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A flooded valley, beneath the cloudy lour of a wintry moon, is one of those terrible graces in scenery, which the survey of danger, and the consciousness of protection, always form to people of strong imagination. I gaze with pleasing awe on the swoln, the extravagant, and usurping waters, as they roll over the fields, and, white with turbid foam, beat against the bushes.

This solemn luxury I can seldom taste, not having corporal power to seek abroad such scenes in the inclement nights which produce them; for of even the vernal and summer flood, miry ways are concomitant, and to feeble steps they are formidable ;-but I have been in situations like yours, when my mind could thus luxuriate in the prospect of scenic desolation, unpurchased by fatigue, difficulty, or danger.

Here is a long letter; I hope it will not substitute the real sin of wearying, for the imaginary one of neglecting you. Farewell.

LETTER V.

Thos. PARK, Esg.

Lichfield, Dec. 21. 1797. VERY kind is your wish of consulting one of your London physicians on my case; but I have more confidence in those who have been long used to my constitution, and of whose skill I think highly :

“ My May of life
Is fallen into the sear, the yellow leaf.”

its wane.

And many are the disorders which

annoy The rheumatism which, in a less degree, has long lurked in my frame, and weakened my limbs, lately settled, with accumulated force, in the sciatic nerve of my right hip. During three or four days, I could not set my foot to the ground, without insuppressive screams, and the assistance of two people. I have used, several times a-day, as an embrocation, the pretended essence of mustard, to the efficacy of which there is such layish testimony in the newspapers. I say pretended, because my surgeon and we are all convinced, that it does not contain a single grain of mustard, and is merely oil of turpentine tinged with saffron, or something of that colour. Yet I think it has been of use to me, and, therefore, what it is matters little.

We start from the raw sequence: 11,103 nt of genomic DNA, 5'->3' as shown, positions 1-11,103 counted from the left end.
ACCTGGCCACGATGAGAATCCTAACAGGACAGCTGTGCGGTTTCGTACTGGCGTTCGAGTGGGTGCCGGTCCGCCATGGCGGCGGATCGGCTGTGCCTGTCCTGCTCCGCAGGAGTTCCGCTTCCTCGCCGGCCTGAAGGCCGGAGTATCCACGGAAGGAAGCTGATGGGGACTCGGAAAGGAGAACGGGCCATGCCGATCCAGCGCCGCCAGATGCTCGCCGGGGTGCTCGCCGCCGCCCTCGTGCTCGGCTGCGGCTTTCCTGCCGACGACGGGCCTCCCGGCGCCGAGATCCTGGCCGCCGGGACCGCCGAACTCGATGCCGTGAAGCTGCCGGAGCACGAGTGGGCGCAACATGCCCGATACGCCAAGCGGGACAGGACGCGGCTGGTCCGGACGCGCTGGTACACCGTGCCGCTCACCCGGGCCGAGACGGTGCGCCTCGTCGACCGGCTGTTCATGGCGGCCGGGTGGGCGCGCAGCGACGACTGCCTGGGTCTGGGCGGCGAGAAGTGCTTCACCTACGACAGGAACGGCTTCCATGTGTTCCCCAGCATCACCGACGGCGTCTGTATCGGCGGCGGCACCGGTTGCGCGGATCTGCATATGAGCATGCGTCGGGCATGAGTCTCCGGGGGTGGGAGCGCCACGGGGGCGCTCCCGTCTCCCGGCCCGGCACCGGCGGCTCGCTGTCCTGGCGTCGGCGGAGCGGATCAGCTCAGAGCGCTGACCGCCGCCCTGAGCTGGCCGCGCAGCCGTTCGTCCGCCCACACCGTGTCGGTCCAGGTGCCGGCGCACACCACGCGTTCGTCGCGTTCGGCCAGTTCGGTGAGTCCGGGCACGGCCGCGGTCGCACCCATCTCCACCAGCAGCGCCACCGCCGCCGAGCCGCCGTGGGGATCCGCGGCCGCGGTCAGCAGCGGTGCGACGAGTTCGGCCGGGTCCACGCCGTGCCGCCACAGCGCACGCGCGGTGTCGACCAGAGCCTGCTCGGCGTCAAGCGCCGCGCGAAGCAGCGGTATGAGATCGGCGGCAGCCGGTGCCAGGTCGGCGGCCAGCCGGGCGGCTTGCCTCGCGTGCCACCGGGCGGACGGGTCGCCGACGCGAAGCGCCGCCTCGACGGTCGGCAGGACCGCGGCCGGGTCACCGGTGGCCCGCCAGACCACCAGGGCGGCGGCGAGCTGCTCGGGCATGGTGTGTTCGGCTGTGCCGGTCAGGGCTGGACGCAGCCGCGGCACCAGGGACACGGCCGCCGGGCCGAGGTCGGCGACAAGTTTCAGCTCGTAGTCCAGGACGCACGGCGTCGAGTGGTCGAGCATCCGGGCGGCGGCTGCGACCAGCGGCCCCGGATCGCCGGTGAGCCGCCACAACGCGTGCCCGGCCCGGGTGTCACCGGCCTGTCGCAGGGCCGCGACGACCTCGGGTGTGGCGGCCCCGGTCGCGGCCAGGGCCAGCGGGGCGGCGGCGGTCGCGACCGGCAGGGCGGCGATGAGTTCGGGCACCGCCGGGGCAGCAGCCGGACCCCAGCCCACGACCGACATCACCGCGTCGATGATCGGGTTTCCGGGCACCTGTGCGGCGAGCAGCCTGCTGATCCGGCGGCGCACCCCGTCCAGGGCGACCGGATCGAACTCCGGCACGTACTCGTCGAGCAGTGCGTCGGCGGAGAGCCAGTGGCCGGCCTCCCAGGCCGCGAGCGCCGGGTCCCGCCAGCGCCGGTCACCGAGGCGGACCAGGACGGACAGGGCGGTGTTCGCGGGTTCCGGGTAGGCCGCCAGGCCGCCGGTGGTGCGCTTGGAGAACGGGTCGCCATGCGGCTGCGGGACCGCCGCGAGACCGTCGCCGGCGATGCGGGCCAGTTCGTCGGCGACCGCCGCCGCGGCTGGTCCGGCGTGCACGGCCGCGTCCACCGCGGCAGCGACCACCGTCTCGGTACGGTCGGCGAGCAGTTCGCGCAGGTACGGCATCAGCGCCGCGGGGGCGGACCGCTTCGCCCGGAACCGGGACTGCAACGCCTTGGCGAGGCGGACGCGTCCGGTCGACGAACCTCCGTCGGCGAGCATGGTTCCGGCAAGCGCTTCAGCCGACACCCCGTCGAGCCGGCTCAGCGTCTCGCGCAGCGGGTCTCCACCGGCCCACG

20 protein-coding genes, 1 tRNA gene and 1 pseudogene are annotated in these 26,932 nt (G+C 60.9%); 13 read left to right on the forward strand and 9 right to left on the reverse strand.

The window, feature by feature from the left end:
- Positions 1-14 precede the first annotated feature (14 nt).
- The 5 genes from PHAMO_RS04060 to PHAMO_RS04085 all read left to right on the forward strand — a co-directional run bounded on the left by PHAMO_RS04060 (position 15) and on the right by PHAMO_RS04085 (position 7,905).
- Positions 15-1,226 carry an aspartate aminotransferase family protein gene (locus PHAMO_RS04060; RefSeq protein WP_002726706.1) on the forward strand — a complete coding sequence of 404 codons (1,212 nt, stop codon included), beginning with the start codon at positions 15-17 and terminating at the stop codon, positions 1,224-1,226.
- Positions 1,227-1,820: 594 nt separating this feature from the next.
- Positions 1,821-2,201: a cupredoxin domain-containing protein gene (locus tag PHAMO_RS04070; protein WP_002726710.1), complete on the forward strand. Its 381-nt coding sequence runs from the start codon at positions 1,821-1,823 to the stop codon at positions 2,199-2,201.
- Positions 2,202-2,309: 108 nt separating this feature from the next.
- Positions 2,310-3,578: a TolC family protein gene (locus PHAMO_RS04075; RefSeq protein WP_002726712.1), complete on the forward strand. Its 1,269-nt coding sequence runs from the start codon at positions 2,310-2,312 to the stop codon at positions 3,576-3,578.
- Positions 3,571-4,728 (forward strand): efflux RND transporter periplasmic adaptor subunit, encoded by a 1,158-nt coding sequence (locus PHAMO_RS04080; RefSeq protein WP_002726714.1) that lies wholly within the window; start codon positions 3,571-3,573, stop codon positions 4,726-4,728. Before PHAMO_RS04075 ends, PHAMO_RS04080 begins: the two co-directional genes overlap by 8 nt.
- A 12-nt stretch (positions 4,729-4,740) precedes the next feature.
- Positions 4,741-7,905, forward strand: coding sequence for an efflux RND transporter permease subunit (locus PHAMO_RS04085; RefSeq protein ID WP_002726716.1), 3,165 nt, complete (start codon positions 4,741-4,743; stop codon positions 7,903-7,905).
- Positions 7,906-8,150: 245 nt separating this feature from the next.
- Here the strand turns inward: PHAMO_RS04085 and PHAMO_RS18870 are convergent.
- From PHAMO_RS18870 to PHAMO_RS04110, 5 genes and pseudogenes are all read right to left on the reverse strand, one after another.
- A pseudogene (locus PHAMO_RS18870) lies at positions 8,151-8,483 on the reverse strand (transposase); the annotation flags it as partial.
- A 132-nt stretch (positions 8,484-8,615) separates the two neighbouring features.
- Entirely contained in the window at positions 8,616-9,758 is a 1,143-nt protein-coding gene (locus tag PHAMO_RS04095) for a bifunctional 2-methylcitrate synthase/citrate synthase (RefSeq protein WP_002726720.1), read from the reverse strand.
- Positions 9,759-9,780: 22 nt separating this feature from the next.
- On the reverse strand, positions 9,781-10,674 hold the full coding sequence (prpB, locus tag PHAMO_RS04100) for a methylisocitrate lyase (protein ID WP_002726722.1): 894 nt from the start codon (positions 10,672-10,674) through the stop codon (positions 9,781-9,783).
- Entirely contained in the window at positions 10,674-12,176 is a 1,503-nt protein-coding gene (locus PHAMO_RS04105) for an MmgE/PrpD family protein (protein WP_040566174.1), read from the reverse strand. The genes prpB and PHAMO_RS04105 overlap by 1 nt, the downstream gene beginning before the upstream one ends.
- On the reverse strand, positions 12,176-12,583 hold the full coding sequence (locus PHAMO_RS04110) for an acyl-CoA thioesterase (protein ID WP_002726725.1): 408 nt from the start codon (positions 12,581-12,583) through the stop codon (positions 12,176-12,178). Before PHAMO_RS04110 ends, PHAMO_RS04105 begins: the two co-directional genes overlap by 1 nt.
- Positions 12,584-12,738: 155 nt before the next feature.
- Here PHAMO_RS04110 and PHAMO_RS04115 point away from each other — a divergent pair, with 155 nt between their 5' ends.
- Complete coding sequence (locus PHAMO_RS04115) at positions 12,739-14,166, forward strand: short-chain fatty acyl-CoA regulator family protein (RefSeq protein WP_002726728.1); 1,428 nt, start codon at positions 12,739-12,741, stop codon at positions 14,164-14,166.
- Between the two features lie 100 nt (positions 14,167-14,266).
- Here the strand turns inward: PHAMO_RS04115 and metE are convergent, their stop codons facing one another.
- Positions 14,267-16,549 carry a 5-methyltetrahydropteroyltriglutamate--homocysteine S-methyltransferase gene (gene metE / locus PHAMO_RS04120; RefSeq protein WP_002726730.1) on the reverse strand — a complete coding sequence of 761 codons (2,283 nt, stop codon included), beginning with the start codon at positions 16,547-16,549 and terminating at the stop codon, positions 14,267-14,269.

I am extremely interested in all you say of Thomson and his Seasons * Nothing, in the study of the poetic art, could delight me more than to have the opportunity of which you availed yourself-than to trace, by comparing the first edition of the Seasons with the two last, printed with corrections, under his own eye, in 1750, and 1746—than to trace, in that comparison, the rising powers of the poet's fancy and judgment.

vour.

* Extract from Mr Park's letter. " I very lately met with the early copies of the Seasons, as they were separately published; and from them I learn, that Thomson improved and polished his poetry with the skill and indefatigable diligence of Pope. These copies differ as much from the collected edition in 1730, as that does from its expanded successor in 1746. Dr Johnson hesitates to pronounce whether, in these subsequent editions, the poems did not lose their race in fla